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Nutr Res Pract. 2009 Autumn; 3(3): 171–179.
Published online Sep 30, 2009. doi:  10.4162/nrp.2009.3.3.171
PMCID: PMC2808715

Development of supplemental nutrition care program for women, infants and children in Korea: NutriPlus+

Abstract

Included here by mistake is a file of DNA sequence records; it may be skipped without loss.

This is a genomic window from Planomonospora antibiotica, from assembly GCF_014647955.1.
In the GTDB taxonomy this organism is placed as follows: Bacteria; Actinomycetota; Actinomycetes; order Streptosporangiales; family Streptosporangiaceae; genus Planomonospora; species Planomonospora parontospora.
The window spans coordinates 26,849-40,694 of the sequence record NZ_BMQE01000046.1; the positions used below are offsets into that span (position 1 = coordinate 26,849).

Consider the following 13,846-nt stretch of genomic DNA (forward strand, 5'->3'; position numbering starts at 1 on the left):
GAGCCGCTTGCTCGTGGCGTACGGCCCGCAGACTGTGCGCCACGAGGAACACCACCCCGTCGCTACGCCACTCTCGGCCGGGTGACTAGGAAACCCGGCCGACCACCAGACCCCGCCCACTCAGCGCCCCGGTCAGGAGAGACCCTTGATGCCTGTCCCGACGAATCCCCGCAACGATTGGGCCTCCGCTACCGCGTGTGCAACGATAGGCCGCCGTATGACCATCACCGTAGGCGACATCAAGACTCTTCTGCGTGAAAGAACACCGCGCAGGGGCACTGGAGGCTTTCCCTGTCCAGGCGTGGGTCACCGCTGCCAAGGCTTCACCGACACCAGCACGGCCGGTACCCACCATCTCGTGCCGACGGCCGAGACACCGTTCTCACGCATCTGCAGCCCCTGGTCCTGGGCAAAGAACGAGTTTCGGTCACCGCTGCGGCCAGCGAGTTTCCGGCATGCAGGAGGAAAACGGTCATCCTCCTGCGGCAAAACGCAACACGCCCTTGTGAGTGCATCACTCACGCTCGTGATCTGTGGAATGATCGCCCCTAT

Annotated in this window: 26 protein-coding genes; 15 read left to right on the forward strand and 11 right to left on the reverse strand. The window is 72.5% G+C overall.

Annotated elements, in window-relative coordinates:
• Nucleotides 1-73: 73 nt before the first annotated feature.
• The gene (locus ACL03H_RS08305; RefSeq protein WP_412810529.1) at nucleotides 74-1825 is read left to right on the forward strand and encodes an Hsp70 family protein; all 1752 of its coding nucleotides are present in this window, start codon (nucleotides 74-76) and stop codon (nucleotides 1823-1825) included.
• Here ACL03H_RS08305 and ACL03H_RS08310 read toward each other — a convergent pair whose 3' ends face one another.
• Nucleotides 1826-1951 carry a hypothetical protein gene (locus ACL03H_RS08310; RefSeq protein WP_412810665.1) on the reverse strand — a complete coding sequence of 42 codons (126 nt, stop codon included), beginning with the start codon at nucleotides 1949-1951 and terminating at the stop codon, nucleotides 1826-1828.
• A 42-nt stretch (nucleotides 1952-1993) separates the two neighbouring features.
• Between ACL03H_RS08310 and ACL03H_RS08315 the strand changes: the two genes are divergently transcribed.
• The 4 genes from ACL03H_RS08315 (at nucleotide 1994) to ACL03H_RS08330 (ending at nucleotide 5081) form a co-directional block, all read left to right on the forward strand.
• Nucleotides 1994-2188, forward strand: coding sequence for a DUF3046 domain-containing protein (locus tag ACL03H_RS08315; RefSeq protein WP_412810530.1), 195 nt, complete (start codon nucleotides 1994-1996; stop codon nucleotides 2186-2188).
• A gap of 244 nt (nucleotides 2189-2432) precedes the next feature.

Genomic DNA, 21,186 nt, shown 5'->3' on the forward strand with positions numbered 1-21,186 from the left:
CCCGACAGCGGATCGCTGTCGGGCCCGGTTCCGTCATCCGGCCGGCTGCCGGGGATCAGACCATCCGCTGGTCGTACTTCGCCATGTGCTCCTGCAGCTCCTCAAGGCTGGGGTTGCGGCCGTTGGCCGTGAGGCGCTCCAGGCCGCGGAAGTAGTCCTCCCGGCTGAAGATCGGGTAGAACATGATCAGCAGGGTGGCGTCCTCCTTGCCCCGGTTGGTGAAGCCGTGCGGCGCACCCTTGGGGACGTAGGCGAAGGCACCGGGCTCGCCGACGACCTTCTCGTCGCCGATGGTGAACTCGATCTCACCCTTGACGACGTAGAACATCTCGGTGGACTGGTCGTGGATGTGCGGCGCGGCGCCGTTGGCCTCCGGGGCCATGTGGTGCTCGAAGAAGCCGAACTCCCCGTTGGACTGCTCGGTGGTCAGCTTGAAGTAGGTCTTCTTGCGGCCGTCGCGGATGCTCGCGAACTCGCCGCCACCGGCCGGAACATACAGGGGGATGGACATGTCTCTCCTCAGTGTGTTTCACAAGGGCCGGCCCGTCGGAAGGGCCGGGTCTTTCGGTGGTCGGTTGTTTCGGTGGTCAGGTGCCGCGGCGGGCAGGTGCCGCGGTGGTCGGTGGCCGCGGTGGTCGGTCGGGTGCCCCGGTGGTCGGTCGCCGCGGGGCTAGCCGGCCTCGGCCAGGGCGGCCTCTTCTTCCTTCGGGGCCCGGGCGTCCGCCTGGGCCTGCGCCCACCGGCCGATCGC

Onto the world-fastest ageing of society, the world-lowest fertility rate prompted a development of various policies and programs for a betterment of the population in Korea. Since the vulnerability of young children of low socio-economic class to malnutrition was clearly shown at the in-depth analysis of the 2001 Korea National Health and Nutrition Examination Survey data, an effort to devise supplemental nutrition care program for pregnant/breastfeeding women, infants and preschool children was initiated. The program was designed to offer nutrition education tailored to fit the needs of the participants and special supplementary foods, using USDA WIC program as a benchmark. Based on the dietary intake of those age groups, target nutrients were selected and their major food sources were searched through nutrient content of foods and dietary pattern analysis. As a result, we developed 6 kinds of food packages using combinations of 11 different food items. The amount of each item in a food package was determined to supplement the intake deficit in target nutrients. Nutrition education in NutriPlus+ aims to improve the nutrition knowledge, attitude, and dietary behaviors of the participants, and is provided through group lessons, individual counseling sessions and home visits. Breastfeeding is promoted with top priority in education for the health of both mother and baby. The eligibility guidelines were set for residency, household income, age, pregnancy/breastfeeding and nutritional risk such as anemia, stunting, underweight, and/or inadequate nutrient intake. Income eligibility was defined as household income less than 200 percent of the Korean poverty guidelines. A pilot study to examine the feasibility of program implementation was run in 3 public health centers in 2005 and expanded to 15 and 20 in the following 2 years. The result of 3-year pilot study will be reported separately along with the ultimate nationwide implementation of the NutriPlus+ in 2008.